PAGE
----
Clarification of the effector helper T cells and regulation mechanism of memory differentiation
Description of your research and your dream!
I always keep the following in mind when conducting research: first is deep thinking. Time matters in conducting a study. What is the purpose of the study? What are expected results? If my expectation is right/wrong, what kind of experiment is necessary in the next step? I try to keep asking those questions to myself to prioritize necessary procedures but to omit unnecessary experiments.
Secondly, I try to keep a positive attitude and to be open-minded towards a new experiment and challenge, even when it seems difficult to complete. So I keep my eyes open not only to my research field, but to other areas.
The last but least is the enjoyment of discussion with other researchers. Research is not a solitary pursuit. In fact, all researchers around me are considered good advisers, not enemies, and gradually become trusted colleagues and friends. It is in this way that I would like to continue my research to my heart’s content.
Before coming to Chiba University, I worked within the pharmaceutical industry, RIKEN, and the National Institutes of Health in US. This array of career experiences has contributed to my preferences for how to create a respected research culture and importance of learning from seniors and juniors, as well as supervisors and faculty members. I personally think that “what to study” and “with whom to study” are of equal importance. We welcome you to visit anytime.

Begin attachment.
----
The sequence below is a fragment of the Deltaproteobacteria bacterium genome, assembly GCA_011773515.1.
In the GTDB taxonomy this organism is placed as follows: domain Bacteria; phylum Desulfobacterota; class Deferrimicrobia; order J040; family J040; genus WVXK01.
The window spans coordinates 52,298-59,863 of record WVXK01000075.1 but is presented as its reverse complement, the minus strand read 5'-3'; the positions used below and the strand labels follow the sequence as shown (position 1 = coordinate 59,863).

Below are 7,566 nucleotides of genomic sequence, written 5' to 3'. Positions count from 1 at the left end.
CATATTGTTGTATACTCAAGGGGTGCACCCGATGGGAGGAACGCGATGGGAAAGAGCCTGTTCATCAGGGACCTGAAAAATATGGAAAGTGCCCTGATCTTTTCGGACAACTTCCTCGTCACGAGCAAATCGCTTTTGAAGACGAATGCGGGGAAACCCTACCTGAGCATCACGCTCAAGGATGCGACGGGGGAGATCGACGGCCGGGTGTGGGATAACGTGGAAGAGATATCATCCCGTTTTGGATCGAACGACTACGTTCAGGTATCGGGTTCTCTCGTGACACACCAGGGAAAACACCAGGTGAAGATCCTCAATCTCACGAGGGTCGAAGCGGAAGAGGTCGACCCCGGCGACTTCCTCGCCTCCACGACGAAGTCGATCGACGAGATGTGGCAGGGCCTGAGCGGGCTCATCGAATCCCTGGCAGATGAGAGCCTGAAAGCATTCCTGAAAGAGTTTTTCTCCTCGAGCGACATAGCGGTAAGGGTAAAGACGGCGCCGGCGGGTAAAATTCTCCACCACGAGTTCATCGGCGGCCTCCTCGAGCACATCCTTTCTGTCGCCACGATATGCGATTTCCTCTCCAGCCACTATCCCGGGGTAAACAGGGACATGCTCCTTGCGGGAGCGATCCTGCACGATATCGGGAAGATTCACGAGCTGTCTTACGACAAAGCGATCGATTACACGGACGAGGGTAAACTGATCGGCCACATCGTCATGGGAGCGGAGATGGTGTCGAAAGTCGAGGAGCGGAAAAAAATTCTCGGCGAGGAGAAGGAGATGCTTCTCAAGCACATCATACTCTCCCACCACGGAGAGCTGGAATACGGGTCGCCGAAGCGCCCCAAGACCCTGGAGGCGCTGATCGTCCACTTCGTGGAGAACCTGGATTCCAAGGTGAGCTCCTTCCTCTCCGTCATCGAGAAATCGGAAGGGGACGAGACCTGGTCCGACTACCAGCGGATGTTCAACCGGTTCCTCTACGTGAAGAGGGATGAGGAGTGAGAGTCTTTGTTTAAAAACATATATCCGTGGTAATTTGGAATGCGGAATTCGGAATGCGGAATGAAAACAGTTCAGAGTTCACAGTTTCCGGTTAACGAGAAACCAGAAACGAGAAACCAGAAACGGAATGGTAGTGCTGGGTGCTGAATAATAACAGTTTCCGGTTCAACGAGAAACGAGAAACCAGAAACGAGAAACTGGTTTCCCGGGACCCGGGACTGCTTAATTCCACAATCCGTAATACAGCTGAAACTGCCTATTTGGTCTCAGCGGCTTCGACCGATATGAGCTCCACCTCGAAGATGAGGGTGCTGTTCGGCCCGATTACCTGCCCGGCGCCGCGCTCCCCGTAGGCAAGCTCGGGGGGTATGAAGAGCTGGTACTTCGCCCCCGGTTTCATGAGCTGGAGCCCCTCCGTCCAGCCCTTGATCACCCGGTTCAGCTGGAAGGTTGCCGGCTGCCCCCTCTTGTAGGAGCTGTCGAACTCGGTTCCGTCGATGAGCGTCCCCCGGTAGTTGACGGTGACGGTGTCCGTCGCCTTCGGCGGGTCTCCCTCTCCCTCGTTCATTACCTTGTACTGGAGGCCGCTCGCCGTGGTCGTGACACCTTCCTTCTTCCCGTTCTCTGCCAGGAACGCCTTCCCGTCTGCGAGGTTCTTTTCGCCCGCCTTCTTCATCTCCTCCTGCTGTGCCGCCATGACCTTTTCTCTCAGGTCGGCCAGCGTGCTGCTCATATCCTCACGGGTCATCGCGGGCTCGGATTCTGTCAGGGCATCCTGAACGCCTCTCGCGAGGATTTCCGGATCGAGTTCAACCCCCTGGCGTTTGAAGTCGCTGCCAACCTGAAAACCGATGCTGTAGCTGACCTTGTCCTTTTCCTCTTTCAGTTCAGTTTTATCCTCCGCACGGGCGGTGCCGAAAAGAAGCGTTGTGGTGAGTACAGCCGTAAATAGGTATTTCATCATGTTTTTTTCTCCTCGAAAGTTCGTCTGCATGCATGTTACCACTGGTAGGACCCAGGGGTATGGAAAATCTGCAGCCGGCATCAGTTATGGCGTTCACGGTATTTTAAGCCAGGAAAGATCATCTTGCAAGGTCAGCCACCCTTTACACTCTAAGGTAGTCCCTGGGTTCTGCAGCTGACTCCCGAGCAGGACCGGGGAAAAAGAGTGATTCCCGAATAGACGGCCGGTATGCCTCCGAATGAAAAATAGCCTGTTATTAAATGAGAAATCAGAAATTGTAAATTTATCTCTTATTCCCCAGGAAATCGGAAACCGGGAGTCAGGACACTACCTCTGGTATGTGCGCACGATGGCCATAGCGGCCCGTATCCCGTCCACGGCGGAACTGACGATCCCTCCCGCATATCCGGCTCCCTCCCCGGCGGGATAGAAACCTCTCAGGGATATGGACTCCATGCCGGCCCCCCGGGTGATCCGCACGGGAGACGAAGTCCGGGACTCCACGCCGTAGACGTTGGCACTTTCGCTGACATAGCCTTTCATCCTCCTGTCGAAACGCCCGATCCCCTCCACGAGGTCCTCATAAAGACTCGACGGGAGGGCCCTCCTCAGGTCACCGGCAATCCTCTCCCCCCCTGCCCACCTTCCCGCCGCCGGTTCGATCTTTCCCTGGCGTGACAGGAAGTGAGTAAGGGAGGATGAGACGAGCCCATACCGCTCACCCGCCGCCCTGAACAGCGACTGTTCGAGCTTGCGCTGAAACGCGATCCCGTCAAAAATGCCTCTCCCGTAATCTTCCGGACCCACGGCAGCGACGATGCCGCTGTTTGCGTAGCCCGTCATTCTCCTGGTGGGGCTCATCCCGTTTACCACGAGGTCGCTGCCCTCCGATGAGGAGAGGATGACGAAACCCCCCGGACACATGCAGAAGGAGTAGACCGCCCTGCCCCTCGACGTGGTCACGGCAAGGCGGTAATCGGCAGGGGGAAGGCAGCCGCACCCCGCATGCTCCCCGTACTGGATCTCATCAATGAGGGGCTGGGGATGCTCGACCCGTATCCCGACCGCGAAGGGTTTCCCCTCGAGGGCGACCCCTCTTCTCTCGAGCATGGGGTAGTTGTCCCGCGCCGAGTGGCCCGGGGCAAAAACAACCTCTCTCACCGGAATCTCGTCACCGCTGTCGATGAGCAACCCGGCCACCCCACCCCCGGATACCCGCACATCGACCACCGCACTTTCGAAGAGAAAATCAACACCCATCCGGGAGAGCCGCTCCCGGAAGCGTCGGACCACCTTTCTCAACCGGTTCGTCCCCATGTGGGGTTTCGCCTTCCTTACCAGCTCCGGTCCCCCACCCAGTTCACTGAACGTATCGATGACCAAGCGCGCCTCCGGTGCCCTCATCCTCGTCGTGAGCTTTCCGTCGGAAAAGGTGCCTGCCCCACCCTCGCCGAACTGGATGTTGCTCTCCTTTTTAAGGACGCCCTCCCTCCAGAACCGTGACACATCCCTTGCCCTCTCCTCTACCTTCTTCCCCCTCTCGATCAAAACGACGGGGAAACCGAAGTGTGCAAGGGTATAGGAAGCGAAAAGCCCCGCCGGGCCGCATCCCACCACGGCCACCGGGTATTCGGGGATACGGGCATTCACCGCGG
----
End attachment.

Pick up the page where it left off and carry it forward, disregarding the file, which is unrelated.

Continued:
- Graduate School of Science and Technology, Tokyo University of Science (Supervisor：Toshinori Nakayama and Takao Arai)
- M.Sc. Graduate School of Science and Technology, Tokyo University of Science (Supervisor：Masato Kubo and Takao Arai)
- D.Sc. Graduate School of Science and Technology, Tokyo University of Science (Supervisor：Toshinori Nakayama and Takao Arai)
- Researcher, Ono Pharmaceutical Co., LTD.
- Researcher, Signal Network, Research Center for Allergy and Immunology, RIKEN (Director: Masato Kubo)
- Visiting fellow, Laboratory of Immunology, NIAID, NIH, USA (Supervisor: William E. Paul)
- Research fellow, Laboratory of Immunology, NIAID, NIH, USA
- Project Associate Professor, Department of Immunology, Graduate School of Medicine, Chiba University
- Yagi, R.*, Zhong, C.*, Northrup, D.L.*, Yu, F., Bouladoux, N., Spencer, S., Hu, G., Barron, L., Sharma, S., Nakayama, T., Belkaid, Y., Zhao, K., and Zhu, J.: The transcription factor GATA3 is critical for the development of all IL-7Rα-expressing innate lymphoid cells. (* Contributed equally) Immunity 40: 378-388 (2014).
- Wei, G.*, Abraham, B.J.*, Yagi, R.*, Jothi, R., Cui, K., Sharma, S., Narlikar, L., Northrup, D.L., Tang, Q., Pau,l W.E., Zhu, J., and Zhao, K.: Genome-wide analyses of transcription factor GATA3-mediated gene regulation in distinct T cell types. (* Contributed equally) Immunity 35: 299-311 (2011).
- Yagi, R., Zhu, J., and Paul, W.E.: An updated view on transcription factor GATA3-mediated regulation of Th1 and Th2 cell differentiation. (Review) Int. Immunol. 23: 415-420 (2011).
- Yagi, R., Junttila, I.S., Wei, G., Urban, J.F. Jr, Zhao, K., Paul, W.E., and Zhu, J.: The transcription factor GATA3 actively represses RUNX3 protein-regulated production of interferon-gamma. Immunity 32: 507-517 (2010).
- The 9th Young Investigator Award, Japanese Society for Immunology
- Paper of the Year Award in Cytokine Biology from HIN-FDA Cytokine Interest Group in 2010
Japanese Society for Immunology